CHESHIRE police have vowed to keep cracking down on metal thieves and those seeking to make profits from heritage crime.

The force is maintaining its focus on tackling such criminals as the value of metals remains high.

The commitment comes in the wake of the sentencing of Michael Coyle, 40, of Little Neston, who was sent to jail after attempting to sell a stolen war memorial plaque.

The £7,000 First World War plaque, which remains missing, contained the names of fallen soldiers during the conflict, and Coyle was jailed for nine weeks for handling stolen goods as a result.

Cheshire Constabulary’s assistant chief constable, Ruth Purdie, spearheaded the start of a national campaign to raise the awareness of heritage crime within communities earlier this year.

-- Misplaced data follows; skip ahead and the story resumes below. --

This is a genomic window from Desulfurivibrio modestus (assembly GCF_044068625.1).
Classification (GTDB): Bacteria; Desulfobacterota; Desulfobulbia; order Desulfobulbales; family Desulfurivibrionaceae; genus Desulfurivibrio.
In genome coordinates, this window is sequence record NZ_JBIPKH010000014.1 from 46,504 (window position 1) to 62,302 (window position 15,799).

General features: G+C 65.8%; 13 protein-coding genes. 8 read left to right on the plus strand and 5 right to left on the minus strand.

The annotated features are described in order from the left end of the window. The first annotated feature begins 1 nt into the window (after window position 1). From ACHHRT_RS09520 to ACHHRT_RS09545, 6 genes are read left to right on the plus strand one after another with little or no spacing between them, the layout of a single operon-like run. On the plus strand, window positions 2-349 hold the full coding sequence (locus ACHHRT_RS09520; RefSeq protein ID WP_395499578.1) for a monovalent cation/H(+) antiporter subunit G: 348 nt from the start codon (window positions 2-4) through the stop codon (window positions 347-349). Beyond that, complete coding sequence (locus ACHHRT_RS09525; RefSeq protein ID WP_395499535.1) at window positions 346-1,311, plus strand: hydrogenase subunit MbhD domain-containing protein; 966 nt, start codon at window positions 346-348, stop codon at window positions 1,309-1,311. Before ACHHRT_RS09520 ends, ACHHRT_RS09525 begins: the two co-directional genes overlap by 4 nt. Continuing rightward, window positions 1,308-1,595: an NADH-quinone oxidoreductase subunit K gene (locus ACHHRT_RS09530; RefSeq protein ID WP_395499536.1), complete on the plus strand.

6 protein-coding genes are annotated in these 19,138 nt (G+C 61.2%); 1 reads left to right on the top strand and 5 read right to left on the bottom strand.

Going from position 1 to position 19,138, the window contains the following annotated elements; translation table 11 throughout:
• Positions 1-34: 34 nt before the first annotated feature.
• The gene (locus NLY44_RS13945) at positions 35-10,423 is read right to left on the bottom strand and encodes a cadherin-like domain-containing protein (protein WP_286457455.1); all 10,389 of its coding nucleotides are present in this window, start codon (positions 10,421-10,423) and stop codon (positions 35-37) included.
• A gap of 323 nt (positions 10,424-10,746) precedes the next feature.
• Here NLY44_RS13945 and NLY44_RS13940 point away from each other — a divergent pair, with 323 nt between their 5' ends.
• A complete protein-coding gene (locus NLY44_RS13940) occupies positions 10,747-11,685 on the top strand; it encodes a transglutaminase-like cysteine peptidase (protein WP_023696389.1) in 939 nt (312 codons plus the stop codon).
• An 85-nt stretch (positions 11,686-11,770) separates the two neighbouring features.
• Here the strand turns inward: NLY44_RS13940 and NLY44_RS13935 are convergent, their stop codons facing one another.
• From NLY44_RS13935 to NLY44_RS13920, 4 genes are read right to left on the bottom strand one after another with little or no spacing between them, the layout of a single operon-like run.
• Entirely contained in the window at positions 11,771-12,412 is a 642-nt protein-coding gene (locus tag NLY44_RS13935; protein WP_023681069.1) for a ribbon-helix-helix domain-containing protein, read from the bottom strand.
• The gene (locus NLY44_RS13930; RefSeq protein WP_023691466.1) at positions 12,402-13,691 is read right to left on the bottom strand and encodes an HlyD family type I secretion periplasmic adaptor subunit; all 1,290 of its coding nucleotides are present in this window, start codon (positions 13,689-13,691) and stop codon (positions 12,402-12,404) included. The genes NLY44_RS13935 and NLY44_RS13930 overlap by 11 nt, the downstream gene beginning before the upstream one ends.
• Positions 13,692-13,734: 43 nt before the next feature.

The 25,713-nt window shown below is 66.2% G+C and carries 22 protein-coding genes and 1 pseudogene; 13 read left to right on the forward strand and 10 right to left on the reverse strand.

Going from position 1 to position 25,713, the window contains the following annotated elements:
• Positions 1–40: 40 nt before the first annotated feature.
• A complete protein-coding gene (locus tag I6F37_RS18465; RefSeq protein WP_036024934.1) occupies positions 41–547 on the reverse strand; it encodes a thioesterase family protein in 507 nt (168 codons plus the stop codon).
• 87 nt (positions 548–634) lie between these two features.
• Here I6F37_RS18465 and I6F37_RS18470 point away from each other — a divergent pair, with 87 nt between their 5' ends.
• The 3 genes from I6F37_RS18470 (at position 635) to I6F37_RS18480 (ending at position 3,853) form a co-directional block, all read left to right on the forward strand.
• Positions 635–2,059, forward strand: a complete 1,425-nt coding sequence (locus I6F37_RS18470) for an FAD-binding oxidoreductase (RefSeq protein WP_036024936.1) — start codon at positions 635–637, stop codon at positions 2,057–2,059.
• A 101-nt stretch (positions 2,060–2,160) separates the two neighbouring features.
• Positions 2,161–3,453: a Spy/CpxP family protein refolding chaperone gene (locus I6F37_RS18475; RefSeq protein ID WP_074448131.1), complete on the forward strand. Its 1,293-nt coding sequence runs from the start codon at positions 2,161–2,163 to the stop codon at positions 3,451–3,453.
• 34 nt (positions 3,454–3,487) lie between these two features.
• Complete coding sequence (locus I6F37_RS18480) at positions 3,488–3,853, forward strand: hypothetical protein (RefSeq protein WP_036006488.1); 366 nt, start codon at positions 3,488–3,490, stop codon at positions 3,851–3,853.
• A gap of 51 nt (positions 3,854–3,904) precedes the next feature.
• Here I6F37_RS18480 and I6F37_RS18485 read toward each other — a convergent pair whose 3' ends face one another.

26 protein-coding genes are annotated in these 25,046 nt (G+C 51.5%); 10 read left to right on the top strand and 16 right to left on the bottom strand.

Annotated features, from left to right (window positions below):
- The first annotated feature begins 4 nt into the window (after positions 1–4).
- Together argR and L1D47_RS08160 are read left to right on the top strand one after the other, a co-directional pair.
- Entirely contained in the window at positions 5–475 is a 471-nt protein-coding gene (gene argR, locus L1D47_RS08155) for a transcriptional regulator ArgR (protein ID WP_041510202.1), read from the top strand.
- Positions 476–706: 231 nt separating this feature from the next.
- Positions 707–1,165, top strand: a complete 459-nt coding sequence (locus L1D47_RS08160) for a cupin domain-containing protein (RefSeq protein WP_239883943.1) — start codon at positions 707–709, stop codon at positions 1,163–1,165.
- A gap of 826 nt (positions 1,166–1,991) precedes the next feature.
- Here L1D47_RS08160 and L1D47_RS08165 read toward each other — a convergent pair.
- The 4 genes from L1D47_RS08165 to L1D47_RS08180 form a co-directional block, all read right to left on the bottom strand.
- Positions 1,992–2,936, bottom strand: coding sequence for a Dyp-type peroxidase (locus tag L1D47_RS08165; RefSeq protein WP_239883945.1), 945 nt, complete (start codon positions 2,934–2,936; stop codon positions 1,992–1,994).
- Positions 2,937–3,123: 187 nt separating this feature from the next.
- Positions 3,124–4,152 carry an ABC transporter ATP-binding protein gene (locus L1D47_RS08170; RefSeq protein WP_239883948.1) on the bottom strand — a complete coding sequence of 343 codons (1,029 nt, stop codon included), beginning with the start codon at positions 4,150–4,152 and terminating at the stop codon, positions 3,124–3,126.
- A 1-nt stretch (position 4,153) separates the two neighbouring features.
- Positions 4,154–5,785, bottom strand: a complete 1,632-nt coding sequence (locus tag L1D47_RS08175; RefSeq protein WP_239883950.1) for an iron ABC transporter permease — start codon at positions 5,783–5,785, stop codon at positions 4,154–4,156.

Speaking after Coyle’s sentencing, ACC Purdie said: “It is imperative we continue to raise the public awareness of the emerging problem of heritage crime – that is crimes such as this when a historical or religious landmark is targeted by criminals who steal or vandalise buildings or places of worship, or landmarks of significant local heritage and culture.

“The soaring value of metal during the economic downturn has meant that many places of worship have become targets for metal thieves out to make quick money with no acknowledgement or respect for the consequences on the community.

“I commend the integrity of those who report crimes such as this, and in this case of Michael Coyle, the community who come together to assist the police in the investigation to ensure Coyle was brought to justice and will now pay the price for his actions.”